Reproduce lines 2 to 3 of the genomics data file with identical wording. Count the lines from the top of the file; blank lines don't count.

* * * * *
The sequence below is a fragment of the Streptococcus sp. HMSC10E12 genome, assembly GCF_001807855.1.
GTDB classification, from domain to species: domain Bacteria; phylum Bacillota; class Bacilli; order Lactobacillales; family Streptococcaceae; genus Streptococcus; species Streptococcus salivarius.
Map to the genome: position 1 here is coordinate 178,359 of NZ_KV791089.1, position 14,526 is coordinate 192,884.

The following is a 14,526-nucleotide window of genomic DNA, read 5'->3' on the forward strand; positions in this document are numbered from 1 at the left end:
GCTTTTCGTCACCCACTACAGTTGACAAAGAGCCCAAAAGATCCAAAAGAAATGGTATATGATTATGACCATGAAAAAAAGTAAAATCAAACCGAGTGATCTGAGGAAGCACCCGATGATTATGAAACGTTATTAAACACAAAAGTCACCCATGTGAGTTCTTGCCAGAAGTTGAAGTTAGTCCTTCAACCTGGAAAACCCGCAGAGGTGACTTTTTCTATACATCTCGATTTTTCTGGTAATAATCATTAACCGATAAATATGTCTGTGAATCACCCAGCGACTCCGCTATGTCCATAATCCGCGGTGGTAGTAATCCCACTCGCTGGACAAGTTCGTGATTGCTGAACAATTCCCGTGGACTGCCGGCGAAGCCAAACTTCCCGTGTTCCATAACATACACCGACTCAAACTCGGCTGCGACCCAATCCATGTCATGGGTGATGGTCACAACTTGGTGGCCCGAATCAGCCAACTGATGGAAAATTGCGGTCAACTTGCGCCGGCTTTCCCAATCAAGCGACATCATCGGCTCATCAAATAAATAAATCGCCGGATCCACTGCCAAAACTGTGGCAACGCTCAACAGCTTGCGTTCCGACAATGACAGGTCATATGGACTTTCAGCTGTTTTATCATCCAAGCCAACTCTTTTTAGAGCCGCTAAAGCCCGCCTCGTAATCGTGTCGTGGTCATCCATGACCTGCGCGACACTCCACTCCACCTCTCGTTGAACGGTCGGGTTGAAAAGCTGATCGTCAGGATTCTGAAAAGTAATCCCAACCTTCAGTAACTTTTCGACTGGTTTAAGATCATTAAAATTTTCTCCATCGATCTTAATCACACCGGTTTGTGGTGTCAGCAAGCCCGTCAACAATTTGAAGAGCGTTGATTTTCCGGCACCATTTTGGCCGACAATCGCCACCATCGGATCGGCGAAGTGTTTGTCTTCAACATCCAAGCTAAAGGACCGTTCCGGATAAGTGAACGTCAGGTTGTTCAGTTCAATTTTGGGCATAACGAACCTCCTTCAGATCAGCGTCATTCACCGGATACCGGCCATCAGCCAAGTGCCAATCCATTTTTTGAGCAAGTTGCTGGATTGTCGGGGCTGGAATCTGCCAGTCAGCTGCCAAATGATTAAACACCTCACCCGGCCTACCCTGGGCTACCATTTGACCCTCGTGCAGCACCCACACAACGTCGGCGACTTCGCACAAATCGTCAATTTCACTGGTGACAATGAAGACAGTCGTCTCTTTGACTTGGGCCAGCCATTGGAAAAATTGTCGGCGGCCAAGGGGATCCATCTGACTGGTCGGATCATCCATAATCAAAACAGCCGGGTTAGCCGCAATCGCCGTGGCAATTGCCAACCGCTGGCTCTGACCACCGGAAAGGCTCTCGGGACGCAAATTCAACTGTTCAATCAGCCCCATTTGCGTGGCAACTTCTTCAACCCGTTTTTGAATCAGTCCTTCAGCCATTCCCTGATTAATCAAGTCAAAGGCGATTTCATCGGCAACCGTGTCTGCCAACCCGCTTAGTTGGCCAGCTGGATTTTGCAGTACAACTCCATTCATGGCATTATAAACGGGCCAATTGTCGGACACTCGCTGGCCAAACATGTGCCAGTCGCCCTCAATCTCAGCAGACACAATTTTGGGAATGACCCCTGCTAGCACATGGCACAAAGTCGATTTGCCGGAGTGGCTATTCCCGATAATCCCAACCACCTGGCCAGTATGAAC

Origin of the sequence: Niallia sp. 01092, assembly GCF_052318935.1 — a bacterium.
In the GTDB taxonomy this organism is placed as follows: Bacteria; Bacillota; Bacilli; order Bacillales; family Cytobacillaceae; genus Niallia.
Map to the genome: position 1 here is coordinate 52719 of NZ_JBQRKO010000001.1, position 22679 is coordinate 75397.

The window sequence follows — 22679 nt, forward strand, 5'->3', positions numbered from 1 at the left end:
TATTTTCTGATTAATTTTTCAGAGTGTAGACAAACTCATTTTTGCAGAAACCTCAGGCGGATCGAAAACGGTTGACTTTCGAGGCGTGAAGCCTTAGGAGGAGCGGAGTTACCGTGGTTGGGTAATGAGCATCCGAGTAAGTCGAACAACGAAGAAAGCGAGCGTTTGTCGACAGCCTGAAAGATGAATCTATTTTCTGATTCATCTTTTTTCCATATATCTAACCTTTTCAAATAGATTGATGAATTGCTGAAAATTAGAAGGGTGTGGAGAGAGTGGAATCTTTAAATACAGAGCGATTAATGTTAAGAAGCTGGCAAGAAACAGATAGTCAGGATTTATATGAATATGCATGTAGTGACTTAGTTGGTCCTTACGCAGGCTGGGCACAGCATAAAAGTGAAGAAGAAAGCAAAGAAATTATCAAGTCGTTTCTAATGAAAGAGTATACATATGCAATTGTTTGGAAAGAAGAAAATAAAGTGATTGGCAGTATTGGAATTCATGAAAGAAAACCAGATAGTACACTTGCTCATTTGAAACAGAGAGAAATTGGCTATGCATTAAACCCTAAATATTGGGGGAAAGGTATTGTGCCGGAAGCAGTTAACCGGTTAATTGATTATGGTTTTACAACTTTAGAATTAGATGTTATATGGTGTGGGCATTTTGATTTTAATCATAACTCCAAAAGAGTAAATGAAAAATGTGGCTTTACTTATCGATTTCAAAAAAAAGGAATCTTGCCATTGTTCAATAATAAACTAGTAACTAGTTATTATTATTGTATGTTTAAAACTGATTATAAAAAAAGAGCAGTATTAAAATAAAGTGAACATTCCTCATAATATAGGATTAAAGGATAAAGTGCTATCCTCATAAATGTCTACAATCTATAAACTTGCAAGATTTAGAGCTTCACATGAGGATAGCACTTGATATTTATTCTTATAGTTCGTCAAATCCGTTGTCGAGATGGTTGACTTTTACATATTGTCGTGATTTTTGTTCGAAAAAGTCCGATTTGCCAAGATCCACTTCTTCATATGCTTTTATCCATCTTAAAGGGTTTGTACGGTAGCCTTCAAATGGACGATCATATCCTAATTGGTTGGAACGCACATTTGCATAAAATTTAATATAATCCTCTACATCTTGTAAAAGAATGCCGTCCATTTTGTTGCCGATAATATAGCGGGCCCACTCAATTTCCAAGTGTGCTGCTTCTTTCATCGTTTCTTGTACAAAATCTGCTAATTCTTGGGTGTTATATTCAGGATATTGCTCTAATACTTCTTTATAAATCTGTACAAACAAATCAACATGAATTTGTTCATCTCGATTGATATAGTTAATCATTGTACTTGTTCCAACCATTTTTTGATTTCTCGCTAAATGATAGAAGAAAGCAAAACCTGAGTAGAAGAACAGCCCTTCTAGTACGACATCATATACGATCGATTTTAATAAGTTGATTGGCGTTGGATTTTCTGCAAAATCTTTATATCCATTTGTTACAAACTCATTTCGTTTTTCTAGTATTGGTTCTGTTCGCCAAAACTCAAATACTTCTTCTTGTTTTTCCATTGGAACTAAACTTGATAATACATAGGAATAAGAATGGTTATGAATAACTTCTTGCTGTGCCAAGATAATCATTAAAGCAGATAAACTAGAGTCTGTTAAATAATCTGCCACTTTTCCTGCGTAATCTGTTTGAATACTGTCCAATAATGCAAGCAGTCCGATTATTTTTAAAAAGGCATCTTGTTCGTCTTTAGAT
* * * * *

GTDB classification, from domain to species: domain Bacteria; phylum Bacillota; class Bacilli; order Lactobacillales; family Streptococcaceae; genus Streptococcus; species Streptococcus salivarius.
Map to the genome: position 1 here is coordinate 178,359 of NZ_KV791089.1, position 14,526 is coordinate 192,884.